Chris DiBona and I went to Kiwi Foo Camp in Warkworth, just north of Auckland this past week. What a great experience! Compared to the Sebastopol Foo Camp I attended in 2006, this one was smaller, but at the same time it felt like it was easier to meet more people and have more in depth conversations with them. Kudos to everyone who made this happen. The location was Mahurangi College, s the setting was strangely familiar - standard 1960s NZ classroom architecture, large sports field, etc.
I gave a session talking about some of Firefox’s roots in the bad old days of Netscape’s mis-management of the Mozilla project. Specifically, I mentioned focus and willful leaders as part of the recipes for the success of projects like Firefox and Camino. But more interesting to me personally were some of the other themes that ran through the gathering.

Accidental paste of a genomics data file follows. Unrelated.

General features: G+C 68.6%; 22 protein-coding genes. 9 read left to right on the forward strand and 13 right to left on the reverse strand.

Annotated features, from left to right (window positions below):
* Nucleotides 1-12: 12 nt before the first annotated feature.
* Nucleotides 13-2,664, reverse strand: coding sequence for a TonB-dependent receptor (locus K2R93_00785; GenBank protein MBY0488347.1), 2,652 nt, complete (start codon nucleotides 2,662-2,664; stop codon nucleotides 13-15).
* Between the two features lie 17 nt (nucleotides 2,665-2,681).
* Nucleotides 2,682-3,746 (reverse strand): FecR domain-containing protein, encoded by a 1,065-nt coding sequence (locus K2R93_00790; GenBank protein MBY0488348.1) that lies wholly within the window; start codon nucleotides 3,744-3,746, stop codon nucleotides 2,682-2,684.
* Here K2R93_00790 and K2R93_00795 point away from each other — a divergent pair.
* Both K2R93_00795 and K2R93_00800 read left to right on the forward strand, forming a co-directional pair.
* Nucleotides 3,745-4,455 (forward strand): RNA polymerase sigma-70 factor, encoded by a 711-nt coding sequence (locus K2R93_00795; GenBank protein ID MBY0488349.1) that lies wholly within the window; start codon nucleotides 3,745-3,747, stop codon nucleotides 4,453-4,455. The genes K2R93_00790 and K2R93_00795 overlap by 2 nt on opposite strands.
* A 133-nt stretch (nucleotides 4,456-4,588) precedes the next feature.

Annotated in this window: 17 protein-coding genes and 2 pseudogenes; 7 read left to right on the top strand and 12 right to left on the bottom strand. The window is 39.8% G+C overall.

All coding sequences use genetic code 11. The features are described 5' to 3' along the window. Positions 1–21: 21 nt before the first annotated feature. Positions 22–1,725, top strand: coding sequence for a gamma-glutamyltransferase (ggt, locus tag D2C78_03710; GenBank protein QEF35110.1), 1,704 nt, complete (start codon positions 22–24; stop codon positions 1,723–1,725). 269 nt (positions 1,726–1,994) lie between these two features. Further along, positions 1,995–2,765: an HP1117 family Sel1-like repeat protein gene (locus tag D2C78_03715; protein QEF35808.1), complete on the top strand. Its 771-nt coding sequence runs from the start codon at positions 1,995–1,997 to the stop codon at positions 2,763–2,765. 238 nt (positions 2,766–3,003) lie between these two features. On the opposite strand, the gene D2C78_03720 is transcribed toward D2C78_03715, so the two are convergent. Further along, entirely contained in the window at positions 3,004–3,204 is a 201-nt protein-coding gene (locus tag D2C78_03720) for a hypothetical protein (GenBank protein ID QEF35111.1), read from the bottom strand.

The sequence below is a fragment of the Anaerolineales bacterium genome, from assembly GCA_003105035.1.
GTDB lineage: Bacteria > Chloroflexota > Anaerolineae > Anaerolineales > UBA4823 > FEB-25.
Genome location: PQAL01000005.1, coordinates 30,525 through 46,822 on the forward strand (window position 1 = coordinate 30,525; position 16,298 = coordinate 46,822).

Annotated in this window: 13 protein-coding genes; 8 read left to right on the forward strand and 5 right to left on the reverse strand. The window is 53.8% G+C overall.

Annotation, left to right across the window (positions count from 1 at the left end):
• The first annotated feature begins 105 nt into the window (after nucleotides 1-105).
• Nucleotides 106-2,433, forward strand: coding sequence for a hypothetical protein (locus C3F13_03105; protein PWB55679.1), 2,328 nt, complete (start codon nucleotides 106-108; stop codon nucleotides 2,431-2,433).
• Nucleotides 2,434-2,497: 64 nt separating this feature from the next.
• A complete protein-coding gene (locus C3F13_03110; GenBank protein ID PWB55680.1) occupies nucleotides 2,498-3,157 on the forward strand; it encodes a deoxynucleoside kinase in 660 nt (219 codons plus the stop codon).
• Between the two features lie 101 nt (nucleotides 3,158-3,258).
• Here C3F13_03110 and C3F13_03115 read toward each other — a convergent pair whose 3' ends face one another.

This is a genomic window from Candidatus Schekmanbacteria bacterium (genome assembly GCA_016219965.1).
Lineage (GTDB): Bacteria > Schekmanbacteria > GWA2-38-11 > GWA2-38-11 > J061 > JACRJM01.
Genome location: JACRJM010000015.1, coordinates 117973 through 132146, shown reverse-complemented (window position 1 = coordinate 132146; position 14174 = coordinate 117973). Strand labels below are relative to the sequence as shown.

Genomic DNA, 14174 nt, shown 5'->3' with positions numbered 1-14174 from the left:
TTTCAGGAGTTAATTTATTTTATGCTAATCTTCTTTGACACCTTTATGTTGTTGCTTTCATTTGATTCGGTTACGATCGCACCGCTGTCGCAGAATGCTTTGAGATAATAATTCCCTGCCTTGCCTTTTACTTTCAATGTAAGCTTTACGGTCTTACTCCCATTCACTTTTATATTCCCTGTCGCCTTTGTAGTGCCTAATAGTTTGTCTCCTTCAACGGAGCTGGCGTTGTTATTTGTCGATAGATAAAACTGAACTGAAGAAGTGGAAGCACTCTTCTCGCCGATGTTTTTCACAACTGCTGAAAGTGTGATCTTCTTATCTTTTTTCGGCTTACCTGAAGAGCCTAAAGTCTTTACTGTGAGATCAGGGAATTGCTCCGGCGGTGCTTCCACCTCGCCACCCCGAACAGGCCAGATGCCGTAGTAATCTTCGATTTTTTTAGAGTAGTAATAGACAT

One of them which I will talk about here is the issue of available, inexpensive broadband in New Zealand. When Iw as in NZ in 2001 and 2002, I used Telecom JetStream for high speed internet access. Compared to the US, the cost was extraordinarily high (I regularly hit NZ$200-400 bills monthly) but the performance was reasonable. I figured that the broadband situation would have improved since I had left for the US in 2003, but I was wrong. Superficially, it seemed like things might be a little better - there were now a range of services all promising “maximum speed” and lower costs than before. The first problem though was readily visible to my eye as someone with an interest in user experience. Right off the bat, the telcos deluge the potential customer with a range of choices in plans. The issue is not that there are choices but that consumers are forced to choose between plans where the differences between them are intangible and not easily understood. It’s not like you’re choosing between Sky TV with Sky Movies and/or Sky Sport. Instead you choose between 1GB transfer quota or 5GB transfer quota or unlimited transfer except if you download too much outside the hours of 2am and 8am then Telecom might squeeze you and so on. To help customers navigate the choices, the various ISPs provide tables comparing the transfer quotas to fixed numbers of viewed web pages, downloaded mp3s, movie trailers, online gaming etc.